• One of our regular patrons, a long haul trucker, came in with a huge stack of unabridged Robert Ludlum books on tape that he'd interlibrary loaned through us. "Gimme the next four," he said. I started to try and explain that it doesn't work that way, that if he wants to interlibrary loan something he needs to supply us with, oh, I don't know, a TITLE. "Naw, naw, naw," he said before I could even get a word out. "Yew just look up there what the next four on the list are and order em." I so wanted to be pissed at this guy, but I realized that Mrs. C must have done exactly that, at his request, when he first started this Ludlum jag. It's a bit odd, but not an unreasonable request.
  • A patron needed to check some details on Travelocity, only when she went to sign in, it automatically loaded the username of some guy named Mike. It didn't load his account or his password or anything, but Travelocity itself automatically clicked the REMEMBER ME IN THE FUTURE box and called her Mike. The instructions on the page say that if you're not Mike to just type in your own username and password, but every time she did it brought her back to the same screen and called her Mike. It also didn't help that whenever she tried to sign in Windows brought up the box saying DO YOU WANT WINDOWS TO REMEMBER YOUR PASSWORD IN THE FUTURE? and she kept hitting YES despite my telling her not to do that twice. She was having much the same problem logging into her e-mail account, so my guess was that it was her fault for refusing to read instructions. I switched her to a different computer but it didn't help cause she was still a moron. On her way out she groused at me that someone should fix the computers. I wanted to tell her that someone should fix the patrons while they're at it, as I was pretty sure it was all her fault, or Travelocity's and not our computers. To prove it, I signed up for a Travelocity account just so I could go back to her computer and try logging in myself. It let me right in with no problems and didn't call me Mike once.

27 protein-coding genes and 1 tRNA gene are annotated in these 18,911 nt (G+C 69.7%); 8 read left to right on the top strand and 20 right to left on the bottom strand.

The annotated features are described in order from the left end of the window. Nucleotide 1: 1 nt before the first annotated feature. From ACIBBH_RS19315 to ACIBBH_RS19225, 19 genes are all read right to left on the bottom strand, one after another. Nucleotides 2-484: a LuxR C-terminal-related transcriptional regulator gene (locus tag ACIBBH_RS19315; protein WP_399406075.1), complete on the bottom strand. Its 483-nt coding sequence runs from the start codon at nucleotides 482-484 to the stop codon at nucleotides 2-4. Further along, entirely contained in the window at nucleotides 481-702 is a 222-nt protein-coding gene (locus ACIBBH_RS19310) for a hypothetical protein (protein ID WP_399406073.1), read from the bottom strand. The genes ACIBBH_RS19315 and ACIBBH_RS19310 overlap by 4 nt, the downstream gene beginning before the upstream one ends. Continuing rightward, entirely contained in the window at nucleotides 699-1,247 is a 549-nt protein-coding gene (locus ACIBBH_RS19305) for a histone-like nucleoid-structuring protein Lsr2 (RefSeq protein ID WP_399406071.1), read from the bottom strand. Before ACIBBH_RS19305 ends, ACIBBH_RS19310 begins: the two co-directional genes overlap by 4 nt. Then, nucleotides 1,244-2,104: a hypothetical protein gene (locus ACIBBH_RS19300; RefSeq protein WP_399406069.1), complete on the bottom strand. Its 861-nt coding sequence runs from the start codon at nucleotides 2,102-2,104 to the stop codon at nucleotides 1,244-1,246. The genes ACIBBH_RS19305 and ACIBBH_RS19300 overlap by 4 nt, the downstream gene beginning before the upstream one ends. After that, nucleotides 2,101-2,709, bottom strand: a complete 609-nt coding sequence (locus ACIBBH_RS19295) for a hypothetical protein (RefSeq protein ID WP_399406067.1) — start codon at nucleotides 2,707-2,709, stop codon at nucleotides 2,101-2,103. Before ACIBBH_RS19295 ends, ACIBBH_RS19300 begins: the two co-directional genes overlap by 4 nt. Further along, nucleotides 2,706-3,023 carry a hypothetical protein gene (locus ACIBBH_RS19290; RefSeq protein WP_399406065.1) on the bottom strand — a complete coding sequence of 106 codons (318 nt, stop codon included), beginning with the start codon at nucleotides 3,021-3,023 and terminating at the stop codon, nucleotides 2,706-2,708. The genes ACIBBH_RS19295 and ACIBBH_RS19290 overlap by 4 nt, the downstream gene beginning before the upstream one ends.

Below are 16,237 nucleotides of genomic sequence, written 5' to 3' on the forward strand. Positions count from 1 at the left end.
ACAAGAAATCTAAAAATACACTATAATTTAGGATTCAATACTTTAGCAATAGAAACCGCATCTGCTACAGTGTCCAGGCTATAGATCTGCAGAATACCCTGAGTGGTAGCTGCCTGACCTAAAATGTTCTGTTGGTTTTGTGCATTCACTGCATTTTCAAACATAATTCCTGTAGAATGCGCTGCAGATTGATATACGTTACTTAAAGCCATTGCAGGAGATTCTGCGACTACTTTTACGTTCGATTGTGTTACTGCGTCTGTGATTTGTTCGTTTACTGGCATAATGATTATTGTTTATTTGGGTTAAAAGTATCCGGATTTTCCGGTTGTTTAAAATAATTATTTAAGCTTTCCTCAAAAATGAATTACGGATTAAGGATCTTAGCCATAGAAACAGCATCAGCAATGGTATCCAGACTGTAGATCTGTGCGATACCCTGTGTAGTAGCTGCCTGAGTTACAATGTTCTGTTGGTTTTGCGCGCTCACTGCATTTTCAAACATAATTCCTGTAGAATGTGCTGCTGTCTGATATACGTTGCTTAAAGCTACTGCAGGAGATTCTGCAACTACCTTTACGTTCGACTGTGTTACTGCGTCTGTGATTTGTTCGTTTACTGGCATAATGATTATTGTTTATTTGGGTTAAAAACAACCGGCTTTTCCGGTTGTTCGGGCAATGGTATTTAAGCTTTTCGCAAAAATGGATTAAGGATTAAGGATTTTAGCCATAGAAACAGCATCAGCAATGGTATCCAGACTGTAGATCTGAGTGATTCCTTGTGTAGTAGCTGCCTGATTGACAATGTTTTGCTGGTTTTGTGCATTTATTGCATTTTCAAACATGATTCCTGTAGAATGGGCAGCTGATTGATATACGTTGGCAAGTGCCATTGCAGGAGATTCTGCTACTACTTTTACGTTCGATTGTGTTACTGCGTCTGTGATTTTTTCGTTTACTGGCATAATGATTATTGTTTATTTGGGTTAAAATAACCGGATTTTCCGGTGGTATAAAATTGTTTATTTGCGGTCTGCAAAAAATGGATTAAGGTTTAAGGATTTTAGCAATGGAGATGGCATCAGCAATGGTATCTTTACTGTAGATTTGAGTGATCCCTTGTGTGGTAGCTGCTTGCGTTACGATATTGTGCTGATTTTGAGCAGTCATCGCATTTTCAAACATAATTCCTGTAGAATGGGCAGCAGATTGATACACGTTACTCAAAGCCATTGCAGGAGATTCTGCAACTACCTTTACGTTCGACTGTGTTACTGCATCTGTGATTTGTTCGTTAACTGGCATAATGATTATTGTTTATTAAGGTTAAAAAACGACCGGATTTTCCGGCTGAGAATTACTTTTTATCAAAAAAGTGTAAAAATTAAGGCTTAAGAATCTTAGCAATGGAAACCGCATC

• While I was proving this, I noticed that the patron computer keyboards were absolutely filthy. Some keys were practically blackened by greasy patron residue. At 4 p.m., with nothing better to do, I stole the keyboard from Computer #3 and took it up front with some paper towels and grease-cutting Windex to clean it. After seeing what was under the keys, I ran for the vacuum and a crucifix. Then I crept back to the desk and carefully pulled up all the other keys, exposing the horror show of utter filth that lay beneath, squinting up at the light. That was the nastiest keyboard I've ever seen. Simply foul and unholy, not to mention grody to the max. There are keyboards at the bottom of cesspits that are cleaner. I've shat cleaner keyboards. It was the butt-reistiest. And for my own peace of mind, so that I can continue to sleep at night, I'm going to assume that the curly dark hairs I found beneath the keys are from the backs of the hands of hairy patrons and not other parts of their anatomy as one might otherwise assume.